Making your own baby carrier can be a fun and affordable project. Whether you are interested in a DIY baby carrier because of budget constraints or you just enjoy creating things, here are a few things to keep in mind when creating your own baby carrier:
Safety first. You should have a good understanding of babywearing basics and safety before you start. Here is a link to Babywearing International’s Babywearing Safety page. In addition, you should have a good understanding of how to make a safe baby carrier. Don’t re-invent the wheel; there are good instructions available for making baby carriers. Here is a link to the Sleeping Baby Productions’ page with information and instructions for several baby carriers. Keep in mind that, just as a chain is only as strong as its weakest link, a baby carrier is only as strong as its weakest seam. Every weight-bearing seam and construction point should be reinforced, and every buckle or ring should be carefully chosen to bear significant weight.
Keep it simple. If you are new to babywearing or to making your own baby carrier, there are many reasons to keep it simple. One is cost: it is easy to be “penny wise and pound foolish.” You could try to make the ultimate baby carrier, using nice fabric and hours of time, only to find that your project isn’t as comfortable or as functional as you hoped it would be. (Ask me how I know!) It is not legal to sell homemade baby carriers. (Actually, it’s not the “homemade” part that’s the problem … you could open a home-based baby-carrier sewing business, but you’d have to comply with regulations which require, among other things, third-party testing of products, which is expensive. There’s no exemption or waiver for small, home-based businesses.)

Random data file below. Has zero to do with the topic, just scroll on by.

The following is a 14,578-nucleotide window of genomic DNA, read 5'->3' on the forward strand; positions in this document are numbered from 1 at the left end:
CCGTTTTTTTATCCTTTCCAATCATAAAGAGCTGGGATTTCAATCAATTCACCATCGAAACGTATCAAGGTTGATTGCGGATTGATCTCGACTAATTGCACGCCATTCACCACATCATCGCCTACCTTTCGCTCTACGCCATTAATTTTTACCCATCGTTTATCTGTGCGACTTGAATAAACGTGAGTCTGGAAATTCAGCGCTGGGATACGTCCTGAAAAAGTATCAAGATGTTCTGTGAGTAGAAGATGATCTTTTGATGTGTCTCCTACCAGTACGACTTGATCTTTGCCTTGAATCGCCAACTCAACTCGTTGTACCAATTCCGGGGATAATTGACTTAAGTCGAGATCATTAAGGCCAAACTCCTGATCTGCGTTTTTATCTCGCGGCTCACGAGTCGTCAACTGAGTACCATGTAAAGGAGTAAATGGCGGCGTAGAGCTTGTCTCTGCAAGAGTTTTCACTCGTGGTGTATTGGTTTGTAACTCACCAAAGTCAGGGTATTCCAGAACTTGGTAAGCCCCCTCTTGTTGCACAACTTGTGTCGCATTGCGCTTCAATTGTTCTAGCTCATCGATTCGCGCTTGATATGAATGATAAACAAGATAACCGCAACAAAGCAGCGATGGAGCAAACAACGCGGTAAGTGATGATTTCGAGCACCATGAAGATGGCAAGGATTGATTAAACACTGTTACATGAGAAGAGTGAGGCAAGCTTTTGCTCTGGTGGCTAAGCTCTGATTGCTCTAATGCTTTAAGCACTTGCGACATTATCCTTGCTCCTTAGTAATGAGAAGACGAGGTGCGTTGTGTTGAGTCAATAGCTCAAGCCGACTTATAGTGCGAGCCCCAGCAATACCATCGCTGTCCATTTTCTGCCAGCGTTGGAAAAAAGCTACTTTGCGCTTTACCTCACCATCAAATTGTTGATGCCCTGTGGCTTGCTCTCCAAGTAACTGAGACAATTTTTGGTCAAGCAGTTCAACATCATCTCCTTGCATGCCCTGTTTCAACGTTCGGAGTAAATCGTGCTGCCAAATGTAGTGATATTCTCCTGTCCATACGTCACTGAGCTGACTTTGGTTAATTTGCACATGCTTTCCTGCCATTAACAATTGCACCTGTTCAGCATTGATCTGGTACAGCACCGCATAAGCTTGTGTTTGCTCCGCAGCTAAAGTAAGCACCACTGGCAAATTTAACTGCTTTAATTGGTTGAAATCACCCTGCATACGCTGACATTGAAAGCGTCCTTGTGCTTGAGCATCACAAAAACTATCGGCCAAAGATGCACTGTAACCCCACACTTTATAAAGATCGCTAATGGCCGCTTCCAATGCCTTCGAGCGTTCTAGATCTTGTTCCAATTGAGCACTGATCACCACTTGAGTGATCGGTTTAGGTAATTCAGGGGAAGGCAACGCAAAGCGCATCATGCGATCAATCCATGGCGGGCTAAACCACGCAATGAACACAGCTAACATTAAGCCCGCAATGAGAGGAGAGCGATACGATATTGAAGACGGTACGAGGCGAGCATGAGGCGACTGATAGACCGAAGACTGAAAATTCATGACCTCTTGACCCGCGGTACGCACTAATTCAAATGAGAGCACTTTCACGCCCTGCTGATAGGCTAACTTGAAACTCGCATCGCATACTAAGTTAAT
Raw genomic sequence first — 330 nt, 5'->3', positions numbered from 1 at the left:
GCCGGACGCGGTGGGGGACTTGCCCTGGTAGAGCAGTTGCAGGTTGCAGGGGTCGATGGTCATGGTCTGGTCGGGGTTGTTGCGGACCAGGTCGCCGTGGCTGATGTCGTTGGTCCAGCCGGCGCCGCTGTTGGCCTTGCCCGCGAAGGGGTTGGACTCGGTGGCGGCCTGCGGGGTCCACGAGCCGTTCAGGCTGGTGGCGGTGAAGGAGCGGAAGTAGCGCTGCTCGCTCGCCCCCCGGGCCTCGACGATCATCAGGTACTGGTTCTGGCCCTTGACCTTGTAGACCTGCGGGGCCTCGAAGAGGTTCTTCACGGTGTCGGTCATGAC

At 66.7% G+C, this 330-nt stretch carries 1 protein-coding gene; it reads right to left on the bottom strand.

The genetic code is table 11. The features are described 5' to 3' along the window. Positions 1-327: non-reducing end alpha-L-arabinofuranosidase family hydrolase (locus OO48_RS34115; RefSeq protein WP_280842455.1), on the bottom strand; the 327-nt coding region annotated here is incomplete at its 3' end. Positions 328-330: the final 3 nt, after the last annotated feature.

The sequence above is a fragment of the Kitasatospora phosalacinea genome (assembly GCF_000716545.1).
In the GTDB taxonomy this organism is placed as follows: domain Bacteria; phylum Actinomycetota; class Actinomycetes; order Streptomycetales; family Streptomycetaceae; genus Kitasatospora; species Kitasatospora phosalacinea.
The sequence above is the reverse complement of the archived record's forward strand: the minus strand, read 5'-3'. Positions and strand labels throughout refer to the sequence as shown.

Consider a no-sew stretchy wrap. The simplest carrier to make is probably a no-sew wrap. Buy 5 yards of cotton knit jersey or cotton interlock (in other words, t-shirt fabric) (6 yards if you’re plus-sized). This fabric is usually sold in a 60-inch width. Cut it into two long strips 30 inches wide or three long strips 20 inches wide. The end. Use it as you would a commercially made stretchy wrap. BWI has a great resources page with stretchy wrap wearing instructions. There is no need to hem the edges; they won’t unravel. Each strip is a wrap. This is my favorite DIY baby carrier!
Not into the wrap idea? Consider a “Ball Baby Overall” Mei Tai. A DIY “BBO” mei tai uses two yards of print canvas or denim fabric (more if you like extra long straps), matching polyester thread, and no special items such as rings or buckles, so it’s still pretty affordable and there’s probably a fabric store near you with what you need. There are many great canvas prints in our local fabric store’s home decorating fabric section. This project takes one to three hours or two to make, depending on how much sew-fu you bring to the project. Here’s a link to the instructions.
Last, but not least, consider a ring sling. Two and a third yards is a good length of fabric for most people. Personally, I like a double-layer dupioni silk ring sling, because who cares if you’re covered in spit-up when you’re wearing a fabulous silk sling? I’ve found good deals on silk ($10.99/yard sale price for some colors) at fabric.com, but shop around. A 54″ width of fabric will yield two layers and result in a sling about 26.5″ wide, which is a good width. You will need good rings for this project, and those are probably not going to be found at the fabric store. Craft rings can break or bend and are not suited for this project. Rings from SlingRings.com are made for baby slings. Here’s a link to ring sling instructions.